Local economic data encourages legislators to open emails—but only Democrats
Personalizing outreach to legislators to include the local economic impact of an issue can increase engagement with research among Democratic, but not Republican, legislators.
The findings, published in the journal Implementation Science, support including economic evidence when communicating with legislators, but also signal the value of tailoring communication by political party.
Legislators make policy decisions that influence public health, and effectively sharing scientific research with them can increase the likelihood that their decisions align with research. However, little is known on how to best communicate research to policymakers.
"We have very little evidence to help guide us on, for instance, which data to include in a policy brief or emphasize in emails to elected officials and their staff," said Jonathan Purtle, associate professor of public health policy and management at NYU School of Global Public Health and the study's lead author.
Purtle and his colleagues hypothesized that including economic and local data would increase legislators' engagement with materials about evidence-supported policies—in this case, policies specific to adverse childhood experiences, including child maltreatment and community violence, which are risk factors for behavioral health issues in adulthood. State legislators are in a unique position, the study's authors say, to make policy decisions that reduce children's exposure to these adverse experiences, including introducing and expanding programs that reduce caregiver stress and increase economic security.
To test their idea, the researchers conducted a study in which they emailed information about adverse childhood experiences and behavioral health to 6,509 state legislators from all 50 states (nearly 90% of state legislators). Two emails were sent to each legislator two weeks apart.
The legislators were randomly assigned to three groups: one that received state-specific data about the prevalence of adverse childhood events and state-specific data on the economic impact of adverse childhood events on public systems, a second that received state-tailored prevalence data but no economic data, and a third "control condition" that received national prevalence data and no economic data. The email subject lines, text, and policy brief content were tailored to each of the three groups.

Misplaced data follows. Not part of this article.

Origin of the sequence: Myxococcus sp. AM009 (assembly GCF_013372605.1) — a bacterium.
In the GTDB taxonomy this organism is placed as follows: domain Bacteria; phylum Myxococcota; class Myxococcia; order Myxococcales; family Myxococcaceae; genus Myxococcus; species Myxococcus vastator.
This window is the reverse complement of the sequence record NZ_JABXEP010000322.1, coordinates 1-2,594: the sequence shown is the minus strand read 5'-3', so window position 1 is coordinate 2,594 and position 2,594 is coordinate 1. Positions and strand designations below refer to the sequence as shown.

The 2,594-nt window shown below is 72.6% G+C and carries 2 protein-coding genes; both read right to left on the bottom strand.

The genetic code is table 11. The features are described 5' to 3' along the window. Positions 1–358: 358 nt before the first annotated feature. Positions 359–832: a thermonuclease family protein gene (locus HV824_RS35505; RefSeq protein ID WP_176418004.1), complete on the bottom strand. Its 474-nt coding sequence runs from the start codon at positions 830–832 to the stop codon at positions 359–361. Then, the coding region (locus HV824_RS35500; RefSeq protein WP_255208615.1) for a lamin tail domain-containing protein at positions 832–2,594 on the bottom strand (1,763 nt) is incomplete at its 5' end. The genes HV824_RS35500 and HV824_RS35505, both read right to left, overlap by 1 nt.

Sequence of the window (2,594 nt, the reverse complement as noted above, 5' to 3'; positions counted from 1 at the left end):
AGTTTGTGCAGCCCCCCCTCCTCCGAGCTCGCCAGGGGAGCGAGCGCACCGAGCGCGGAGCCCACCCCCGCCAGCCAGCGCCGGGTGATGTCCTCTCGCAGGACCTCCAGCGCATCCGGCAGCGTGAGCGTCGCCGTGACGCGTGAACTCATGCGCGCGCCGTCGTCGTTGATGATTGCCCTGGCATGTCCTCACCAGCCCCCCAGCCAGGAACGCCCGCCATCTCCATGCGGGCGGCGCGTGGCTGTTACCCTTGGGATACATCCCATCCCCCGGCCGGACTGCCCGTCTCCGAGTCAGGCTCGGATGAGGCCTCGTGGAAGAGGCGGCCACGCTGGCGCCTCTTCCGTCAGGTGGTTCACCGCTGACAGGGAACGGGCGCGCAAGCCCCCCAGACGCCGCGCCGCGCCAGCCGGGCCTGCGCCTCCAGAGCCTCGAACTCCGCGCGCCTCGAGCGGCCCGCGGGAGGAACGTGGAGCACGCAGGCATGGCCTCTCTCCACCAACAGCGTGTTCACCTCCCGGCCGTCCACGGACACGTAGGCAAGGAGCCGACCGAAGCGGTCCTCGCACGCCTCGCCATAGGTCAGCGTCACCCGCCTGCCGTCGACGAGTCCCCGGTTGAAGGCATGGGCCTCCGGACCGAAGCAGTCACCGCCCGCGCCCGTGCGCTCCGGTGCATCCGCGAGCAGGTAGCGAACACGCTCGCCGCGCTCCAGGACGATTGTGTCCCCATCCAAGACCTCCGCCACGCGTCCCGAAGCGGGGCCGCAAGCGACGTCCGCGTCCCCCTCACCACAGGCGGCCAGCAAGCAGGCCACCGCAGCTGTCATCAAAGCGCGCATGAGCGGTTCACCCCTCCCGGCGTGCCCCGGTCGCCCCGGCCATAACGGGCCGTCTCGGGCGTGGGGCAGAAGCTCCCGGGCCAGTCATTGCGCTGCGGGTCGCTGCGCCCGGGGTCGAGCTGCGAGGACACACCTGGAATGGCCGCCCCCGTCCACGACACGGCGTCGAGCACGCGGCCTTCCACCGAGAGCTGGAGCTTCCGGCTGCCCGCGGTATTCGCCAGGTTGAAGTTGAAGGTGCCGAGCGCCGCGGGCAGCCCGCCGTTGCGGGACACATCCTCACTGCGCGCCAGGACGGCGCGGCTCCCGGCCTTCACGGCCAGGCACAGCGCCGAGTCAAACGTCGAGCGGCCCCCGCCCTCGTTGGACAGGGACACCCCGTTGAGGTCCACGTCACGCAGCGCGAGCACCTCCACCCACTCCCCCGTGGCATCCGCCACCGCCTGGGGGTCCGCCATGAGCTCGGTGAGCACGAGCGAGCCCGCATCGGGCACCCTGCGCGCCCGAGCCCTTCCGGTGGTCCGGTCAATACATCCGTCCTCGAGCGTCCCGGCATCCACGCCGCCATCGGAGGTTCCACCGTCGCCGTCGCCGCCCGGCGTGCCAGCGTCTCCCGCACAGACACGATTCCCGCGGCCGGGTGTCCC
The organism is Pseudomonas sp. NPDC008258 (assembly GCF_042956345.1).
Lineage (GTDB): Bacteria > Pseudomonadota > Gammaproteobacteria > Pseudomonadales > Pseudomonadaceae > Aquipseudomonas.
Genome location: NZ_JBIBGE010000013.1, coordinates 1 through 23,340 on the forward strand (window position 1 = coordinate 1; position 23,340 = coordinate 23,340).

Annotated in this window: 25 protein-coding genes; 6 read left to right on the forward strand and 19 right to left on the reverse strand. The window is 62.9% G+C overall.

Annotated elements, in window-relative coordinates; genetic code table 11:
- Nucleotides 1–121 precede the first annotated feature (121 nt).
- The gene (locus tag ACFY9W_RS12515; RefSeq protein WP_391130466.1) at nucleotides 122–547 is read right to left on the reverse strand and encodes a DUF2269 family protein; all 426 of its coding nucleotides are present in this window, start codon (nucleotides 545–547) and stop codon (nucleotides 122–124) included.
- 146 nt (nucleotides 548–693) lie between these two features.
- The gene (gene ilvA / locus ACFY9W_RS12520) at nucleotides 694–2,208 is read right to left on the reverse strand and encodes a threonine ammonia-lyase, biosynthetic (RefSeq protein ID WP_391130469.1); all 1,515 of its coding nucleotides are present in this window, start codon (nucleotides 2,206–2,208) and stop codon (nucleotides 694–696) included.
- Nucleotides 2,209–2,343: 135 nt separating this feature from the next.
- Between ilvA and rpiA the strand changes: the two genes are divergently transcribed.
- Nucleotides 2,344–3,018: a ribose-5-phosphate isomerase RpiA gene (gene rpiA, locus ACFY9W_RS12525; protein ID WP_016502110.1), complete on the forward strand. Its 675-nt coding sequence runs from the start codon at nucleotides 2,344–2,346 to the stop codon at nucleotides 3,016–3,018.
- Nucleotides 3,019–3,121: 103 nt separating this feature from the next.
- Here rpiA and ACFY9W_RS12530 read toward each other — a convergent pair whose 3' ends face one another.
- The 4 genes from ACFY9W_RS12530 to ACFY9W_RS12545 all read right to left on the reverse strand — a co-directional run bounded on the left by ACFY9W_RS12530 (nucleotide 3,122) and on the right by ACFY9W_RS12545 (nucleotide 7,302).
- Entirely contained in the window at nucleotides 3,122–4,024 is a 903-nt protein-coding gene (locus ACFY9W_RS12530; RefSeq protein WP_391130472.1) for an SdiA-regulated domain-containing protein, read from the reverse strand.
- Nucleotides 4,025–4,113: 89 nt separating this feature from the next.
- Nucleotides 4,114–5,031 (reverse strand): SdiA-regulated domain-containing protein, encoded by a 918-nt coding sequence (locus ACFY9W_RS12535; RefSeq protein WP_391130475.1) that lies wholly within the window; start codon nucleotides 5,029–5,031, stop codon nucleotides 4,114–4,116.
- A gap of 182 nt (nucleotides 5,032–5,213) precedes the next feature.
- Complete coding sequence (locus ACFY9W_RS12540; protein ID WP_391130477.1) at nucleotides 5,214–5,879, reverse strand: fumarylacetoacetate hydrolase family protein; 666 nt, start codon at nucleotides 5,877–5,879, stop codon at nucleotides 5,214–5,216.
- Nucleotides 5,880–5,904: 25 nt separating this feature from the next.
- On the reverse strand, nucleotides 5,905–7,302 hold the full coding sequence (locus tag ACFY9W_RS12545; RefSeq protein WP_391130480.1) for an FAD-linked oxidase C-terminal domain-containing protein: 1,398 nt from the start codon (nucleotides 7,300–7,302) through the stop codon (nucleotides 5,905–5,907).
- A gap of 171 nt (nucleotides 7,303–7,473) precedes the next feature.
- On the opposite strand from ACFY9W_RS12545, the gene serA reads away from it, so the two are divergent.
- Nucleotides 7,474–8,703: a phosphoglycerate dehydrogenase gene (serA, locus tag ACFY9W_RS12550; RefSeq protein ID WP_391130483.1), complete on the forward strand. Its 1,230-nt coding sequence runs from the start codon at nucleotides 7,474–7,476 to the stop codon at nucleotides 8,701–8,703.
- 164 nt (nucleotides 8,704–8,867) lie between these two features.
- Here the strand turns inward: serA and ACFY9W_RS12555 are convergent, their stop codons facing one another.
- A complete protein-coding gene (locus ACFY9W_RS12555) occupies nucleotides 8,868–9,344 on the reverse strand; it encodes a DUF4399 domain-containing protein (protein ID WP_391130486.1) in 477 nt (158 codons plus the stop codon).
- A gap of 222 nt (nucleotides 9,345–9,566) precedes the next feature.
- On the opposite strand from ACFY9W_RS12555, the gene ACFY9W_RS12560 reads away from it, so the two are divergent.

The researchers then measured the rates of email views, policy brief link clicks, requests for consultation with the researchers, and mentions of child maltreatment terms in legislators' social media posts after the emails went out.
The researchers found that including local economic data significantly increased engagement with the emails—meaning emails that included "economic impact" in the subject line were more likely to be opened. However, this was only true for Democrats. In contrast, including economic data had no effect on Republican legislators, who were more likely to engage with emails that included national data on adverse childhood events than state-specific data. Democratic legislators were overall more likely to engage with the emails, and while they were the most likely to open those with localized economic data, they were still slightly more likely than their Republican counterparts to open emails with national data.
Among all legislators, the view rate for the first email was 42.6% higher in the first group that included both state-tailored data and economic data than in the second that included state-tailored data but no economic data and 20.8% higher than the third group that only included national data and no economic data. This shows that state-specific data on the prevalence of adverse childhood experience did not increase engagement compared to national data.
In addition, the local and economic data had no effect on how many legislators clicked on the policy brief link or requested consultations with the researchers. The tailored data had a mixed effect on social media posts from legislators depending on how the researchers analyzed the terms used in social media posts.
"Our results provide concrete guidance to inform disseminating research to legislators, but also highlight a need for future research that tests the effects of tailoring materials for legislators by political party," said Purtle, who is also the director of policy research at NYU's Global Center for Implementation Science.
Additional study authors include Katherine L. Nelson, Luwam Gebrekristos, and Félice Lê‑Scherban of Drexel University Dornsife School of Public Health and Sarah E. Gollust of the University of Minnesota School of Public Health.